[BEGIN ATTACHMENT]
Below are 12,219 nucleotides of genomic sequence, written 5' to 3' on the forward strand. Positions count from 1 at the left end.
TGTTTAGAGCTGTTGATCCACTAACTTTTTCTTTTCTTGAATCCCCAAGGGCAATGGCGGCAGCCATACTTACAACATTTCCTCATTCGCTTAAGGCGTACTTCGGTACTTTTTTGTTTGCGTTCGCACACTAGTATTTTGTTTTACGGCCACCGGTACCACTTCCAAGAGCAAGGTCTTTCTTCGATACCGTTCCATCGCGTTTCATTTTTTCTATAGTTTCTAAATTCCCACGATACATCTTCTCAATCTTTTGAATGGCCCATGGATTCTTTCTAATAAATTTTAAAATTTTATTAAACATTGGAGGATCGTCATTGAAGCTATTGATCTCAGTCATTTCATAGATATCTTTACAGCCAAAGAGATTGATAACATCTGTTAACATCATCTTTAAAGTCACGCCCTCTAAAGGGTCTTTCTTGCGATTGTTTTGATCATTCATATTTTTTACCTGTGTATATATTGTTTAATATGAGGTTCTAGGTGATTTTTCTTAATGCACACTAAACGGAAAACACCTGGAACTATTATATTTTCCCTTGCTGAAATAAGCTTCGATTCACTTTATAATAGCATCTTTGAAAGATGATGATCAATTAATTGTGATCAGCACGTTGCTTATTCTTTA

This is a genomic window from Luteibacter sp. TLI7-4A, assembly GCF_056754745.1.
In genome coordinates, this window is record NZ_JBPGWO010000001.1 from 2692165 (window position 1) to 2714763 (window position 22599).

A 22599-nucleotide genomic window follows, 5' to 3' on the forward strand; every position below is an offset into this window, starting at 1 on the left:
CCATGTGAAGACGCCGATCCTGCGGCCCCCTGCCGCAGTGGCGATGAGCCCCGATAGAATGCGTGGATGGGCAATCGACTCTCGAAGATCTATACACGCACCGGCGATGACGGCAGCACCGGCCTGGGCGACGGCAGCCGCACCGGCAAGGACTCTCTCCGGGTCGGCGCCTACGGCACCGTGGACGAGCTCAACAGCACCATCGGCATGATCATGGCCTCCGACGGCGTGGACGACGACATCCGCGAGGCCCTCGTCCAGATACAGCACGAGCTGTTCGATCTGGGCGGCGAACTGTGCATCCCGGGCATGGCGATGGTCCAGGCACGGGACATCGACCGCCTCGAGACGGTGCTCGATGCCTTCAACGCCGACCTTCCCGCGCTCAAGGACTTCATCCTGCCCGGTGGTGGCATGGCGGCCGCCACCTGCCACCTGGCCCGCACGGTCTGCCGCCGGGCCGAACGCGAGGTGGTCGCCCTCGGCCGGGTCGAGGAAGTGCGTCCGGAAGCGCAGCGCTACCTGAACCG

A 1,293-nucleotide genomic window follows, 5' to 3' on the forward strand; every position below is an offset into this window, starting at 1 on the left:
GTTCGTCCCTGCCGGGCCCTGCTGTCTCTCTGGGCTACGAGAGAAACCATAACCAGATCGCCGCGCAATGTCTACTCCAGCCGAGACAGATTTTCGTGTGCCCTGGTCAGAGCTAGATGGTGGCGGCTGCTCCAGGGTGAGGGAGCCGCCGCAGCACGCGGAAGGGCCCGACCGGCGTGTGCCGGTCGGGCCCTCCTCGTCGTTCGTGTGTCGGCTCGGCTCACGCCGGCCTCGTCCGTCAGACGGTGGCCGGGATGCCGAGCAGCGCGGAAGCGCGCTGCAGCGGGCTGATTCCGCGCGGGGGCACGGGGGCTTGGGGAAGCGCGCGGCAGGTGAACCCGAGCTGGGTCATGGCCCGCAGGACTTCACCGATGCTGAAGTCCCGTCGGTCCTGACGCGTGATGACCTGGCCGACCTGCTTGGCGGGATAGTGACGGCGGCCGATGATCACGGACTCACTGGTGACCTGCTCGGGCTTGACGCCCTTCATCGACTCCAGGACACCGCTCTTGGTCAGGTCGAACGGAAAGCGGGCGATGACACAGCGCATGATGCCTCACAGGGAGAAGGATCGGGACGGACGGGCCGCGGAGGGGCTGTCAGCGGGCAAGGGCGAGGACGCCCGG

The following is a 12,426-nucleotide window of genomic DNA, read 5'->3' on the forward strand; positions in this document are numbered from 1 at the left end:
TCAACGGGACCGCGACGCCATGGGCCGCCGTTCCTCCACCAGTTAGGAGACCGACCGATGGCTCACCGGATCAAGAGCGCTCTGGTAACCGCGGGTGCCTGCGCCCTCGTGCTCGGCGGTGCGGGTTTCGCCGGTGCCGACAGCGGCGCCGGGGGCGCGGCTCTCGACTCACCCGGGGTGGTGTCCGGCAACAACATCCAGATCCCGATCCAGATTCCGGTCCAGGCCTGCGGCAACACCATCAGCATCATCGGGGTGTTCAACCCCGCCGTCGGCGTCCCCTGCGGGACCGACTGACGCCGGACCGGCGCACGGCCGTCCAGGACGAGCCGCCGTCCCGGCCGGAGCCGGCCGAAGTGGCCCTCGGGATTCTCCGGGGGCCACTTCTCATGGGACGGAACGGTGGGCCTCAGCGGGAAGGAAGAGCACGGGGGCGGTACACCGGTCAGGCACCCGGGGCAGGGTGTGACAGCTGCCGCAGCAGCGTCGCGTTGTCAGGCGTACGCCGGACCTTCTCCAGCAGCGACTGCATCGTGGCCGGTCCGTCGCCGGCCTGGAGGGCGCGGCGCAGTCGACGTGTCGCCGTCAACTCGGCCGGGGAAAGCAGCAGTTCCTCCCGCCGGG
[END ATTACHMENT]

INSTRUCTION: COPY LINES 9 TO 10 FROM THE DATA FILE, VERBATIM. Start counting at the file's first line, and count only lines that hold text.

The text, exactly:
The following is a 12,426-nucleotide window of genomic DNA, read 5'->3' on the forward strand; positions in this document are numbered from 1 at the left end:
TCAACGGGACCGCGACGCCATGGGCCGCCGTTCCTCCACCAGTTAGGAGACCGACCGATGGCTCACCGGATCAAGAGCGCTCTGGTAACCGCGGGTGCCTGCGCCCTCGTGCTCGGCGGTGCGGGTTTCGCCGGTGCCGACAGCGGCGCCGGGGGCGCGGCTCTCGACTCACCCGGGGTGGTGTCCGGCAACAACATCCAGATCCCGATCCAGATTCCGGTCCAGGCCTGCGGCAACACCATCAGCATCATCGGGGTGTTCAACCCCGCCGTCGGCGTCCCCTGCGGGACCGACTGACGCCGGACCGGCGCACGGCCGTCCAGGACGAGCCGCCGTCCCGGCCGGAGCCGGCCGAAGTGGCCCTCGGGATTCTCCGGGGGCCACTTCTCATGGGACGGAACGGTGGGCCTCAGCGGGAAGGAAGAGCACGGGGGCGGTACACCGGTCAGGCACCCGGGGCAGGGTGTGACAGCTGCCGCAGCAGCGTCGCGTTGTCAGGCGTACGCCGGACCTTCTCCAGCAGCGACTGCATCGTGGCCGGTCCGTCGCCGGCCTGGAGGGCGCGGCGCAGTCGACGTGTCGCCGTCAACTCGGCCGGGGAAAGCAGCAGTTCCTCCCGCCGGG